Measured transmission losses of strip and rib Ge23Sb7S70 waveguides with different widths and cross-sectional geometry at the wavelength of 1550 nm are tabulated in Table 1, which shows that the Transverse-Magnetic (TM) mode exhibits lower transmission loss than the Transverse-Electric (TE) mode in strip waveguides with the same width. Also, transmission losses for both modes decrease as strip waveguides become wider. Additionally, as expected, the loss dependence on width is more significant for TE mode than for TM mode. All these experimental observations are characteristic of loss arising from sidewall roughness scattering, often the dominant loss mechanism in high-index-contrast waveguides, as we will analyze in detail later. The rib waveguides show very low loss for both TE and TM modes due to less mode interaction with sidewall roughness in the rib waveguide geometry.
We also experimentally verified that loss of a strip waveguide is a function of wavelength, as is shown in Fig. 3. Transmission loss reduces for both TE and TM mode for longer wavelength.
For practical applications we investigate the processing uniformity across an entire wafer. Towards this end, loss figures for 1.6 µm wide strip waveguides are measured using paper clip patterns on 40 different dies (waveguides with at least three different lengths are measured on each die to give one loss number) across a 6” wafer, and the distributions of waveguide loss values are shown in Fig. 4. Statistical analysis reveals that these waveguides have an average loss of (2.3±0.4) dB/cm at 1550 nm wavelength. The small standard deviation of 0.4 dB/cm indicates excellent processing uniformity of our lift-off technique, and confirms that lift-off is intrinsically a wafer-scale processing technique and could be potentially scaled up for mass production.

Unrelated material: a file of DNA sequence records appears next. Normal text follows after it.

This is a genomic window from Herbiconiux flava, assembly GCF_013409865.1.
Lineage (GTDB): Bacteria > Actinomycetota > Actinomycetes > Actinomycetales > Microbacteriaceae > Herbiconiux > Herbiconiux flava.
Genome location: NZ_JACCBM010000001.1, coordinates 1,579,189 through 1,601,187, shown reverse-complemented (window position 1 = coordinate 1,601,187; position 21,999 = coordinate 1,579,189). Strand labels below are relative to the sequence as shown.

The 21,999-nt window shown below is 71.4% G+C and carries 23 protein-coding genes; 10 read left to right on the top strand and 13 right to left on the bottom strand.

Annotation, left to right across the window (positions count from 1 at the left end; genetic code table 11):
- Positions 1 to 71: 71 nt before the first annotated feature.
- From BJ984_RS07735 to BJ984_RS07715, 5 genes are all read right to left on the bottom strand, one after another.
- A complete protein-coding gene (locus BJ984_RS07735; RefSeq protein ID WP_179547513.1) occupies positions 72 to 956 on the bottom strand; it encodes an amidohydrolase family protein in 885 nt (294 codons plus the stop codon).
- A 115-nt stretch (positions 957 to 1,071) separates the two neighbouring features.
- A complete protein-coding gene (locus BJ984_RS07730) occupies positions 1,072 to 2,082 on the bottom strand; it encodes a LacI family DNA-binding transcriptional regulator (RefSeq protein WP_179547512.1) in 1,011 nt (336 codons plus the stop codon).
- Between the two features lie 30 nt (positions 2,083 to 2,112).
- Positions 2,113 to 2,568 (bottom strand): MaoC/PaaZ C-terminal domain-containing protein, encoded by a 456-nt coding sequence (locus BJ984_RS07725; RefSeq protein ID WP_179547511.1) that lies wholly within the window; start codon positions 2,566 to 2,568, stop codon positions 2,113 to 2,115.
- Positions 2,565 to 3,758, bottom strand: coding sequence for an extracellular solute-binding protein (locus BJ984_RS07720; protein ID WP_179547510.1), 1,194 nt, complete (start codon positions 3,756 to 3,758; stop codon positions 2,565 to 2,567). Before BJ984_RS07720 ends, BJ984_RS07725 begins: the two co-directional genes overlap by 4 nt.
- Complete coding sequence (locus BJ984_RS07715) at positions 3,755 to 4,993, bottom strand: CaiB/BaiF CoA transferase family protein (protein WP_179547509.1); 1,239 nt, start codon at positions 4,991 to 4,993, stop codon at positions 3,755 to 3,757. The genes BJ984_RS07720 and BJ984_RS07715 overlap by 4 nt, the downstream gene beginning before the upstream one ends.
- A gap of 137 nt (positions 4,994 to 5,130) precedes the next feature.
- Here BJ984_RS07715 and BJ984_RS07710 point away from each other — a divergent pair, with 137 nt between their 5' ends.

4.2 Waveguide mode and loss analysis
Optical modes in strip Ge23Sb7S70 waveguides are numerically simulated using a full-vectorial finite-difference method19. The simulated modes in both strip and rib waveguides are not rigorously pure TE or TM modes, and in the case of our lift-off defined waveguides, the coupling between TE and TM modes is enhanced due to the slanted sidewall profile. Figures 5(a) and 5(b) show, respectively, simulated quasi-TE and quasi-TM modal profiles for a 0.75 µm wide strip waveguide. The presence of both x and y in-plane electric field components for both TE and TM modes clearly indicates the mixed-polarization nature of the modes. For simplicity, we still refer to these quasi-TE/TM modes as TE/TM modes below.
Generally, optical loss in waveguides is the sum of contributions from: bulk material absorption, scattering from top surface roughness, scattering from sidewall roughness, surface state absorption and optical power leakage into substrate, i.e. total transmission loss can be expressed as: